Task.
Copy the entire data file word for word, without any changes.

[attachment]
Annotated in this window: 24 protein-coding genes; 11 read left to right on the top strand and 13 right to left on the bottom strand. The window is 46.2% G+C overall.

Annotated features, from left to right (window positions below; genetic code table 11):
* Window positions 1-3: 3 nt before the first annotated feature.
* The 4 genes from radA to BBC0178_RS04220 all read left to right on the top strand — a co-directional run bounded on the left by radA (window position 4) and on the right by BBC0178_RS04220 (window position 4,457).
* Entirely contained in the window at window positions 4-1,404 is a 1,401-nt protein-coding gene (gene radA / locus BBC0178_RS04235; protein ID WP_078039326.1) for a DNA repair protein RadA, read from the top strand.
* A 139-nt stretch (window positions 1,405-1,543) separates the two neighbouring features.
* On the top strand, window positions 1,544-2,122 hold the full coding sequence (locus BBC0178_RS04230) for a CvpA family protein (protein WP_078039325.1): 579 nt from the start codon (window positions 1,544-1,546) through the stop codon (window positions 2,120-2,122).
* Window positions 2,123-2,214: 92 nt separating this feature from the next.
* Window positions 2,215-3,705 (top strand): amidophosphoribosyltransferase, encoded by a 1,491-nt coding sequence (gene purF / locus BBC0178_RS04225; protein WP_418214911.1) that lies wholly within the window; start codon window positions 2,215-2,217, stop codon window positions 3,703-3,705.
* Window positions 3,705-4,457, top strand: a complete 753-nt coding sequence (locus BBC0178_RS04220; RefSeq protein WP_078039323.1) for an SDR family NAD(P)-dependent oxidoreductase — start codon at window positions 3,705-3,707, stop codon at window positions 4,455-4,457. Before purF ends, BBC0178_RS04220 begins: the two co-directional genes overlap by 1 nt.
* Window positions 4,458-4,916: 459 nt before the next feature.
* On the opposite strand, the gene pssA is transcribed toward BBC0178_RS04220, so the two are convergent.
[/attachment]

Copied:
Annotated in this window: 24 protein-coding genes; 11 read left to right on the top strand and 13 right to left on the bottom strand. The window is 46.2% G+C overall.

Annotated features, from left to right (window positions below; genetic code table 11):
* Window positions 1-3: 3 nt before the first annotated feature.
* The 4 genes from radA to BBC0178_RS04220 all read left to right on the top strand — a co-directional run bounded on the left by radA (window position 4) and on the right by BBC0178_RS04220 (window position 4,457).
* Entirely contained in the window at window positions 4-1,404 is a 1,401-nt protein-coding gene (gene radA / locus BBC0178_RS04235; protein ID WP_078039326.1) for a DNA repair protein RadA, read from the top strand.
* A 139-nt stretch (window positions 1,405-1,543) separates the two neighbouring features.
* On the top strand, window positions 1,544-2,122 hold the full coding sequence (locus BBC0178_RS04230) for a CvpA family protein (protein WP_078039325.1): 579 nt from the start codon (window positions 1,544-1,546) through the stop codon (window positions 2,120-2,122).
* Window positions 2,123-2,214: 92 nt separating this feature from the next.
* Window positions 2,215-3,705 (top strand): amidophosphoribosyltransferase, encoded by a 1,491-nt coding sequence (gene purF / locus BBC0178_RS04225; protein WP_418214911.1) that lies wholly within the window; start codon window positions 2,215-2,217, stop codon window positions 3,703-3,705.
* Window positions 3,705-4,457, top strand: a complete 753-nt coding sequence (locus BBC0178_RS04220; RefSeq protein WP_078039323.1) for an SDR family NAD(P)-dependent oxidoreductase — start codon at window positions 3,705-3,707, stop codon at window positions 4,455-4,457. Before purF ends, BBC0178_RS04220 begins: the two co-directional genes overlap by 1 nt.
* Window positions 4,458-4,916: 459 nt before the next feature.
* On the opposite strand, the gene pssA is transcribed toward BBC0178_RS04220, so the two are convergent.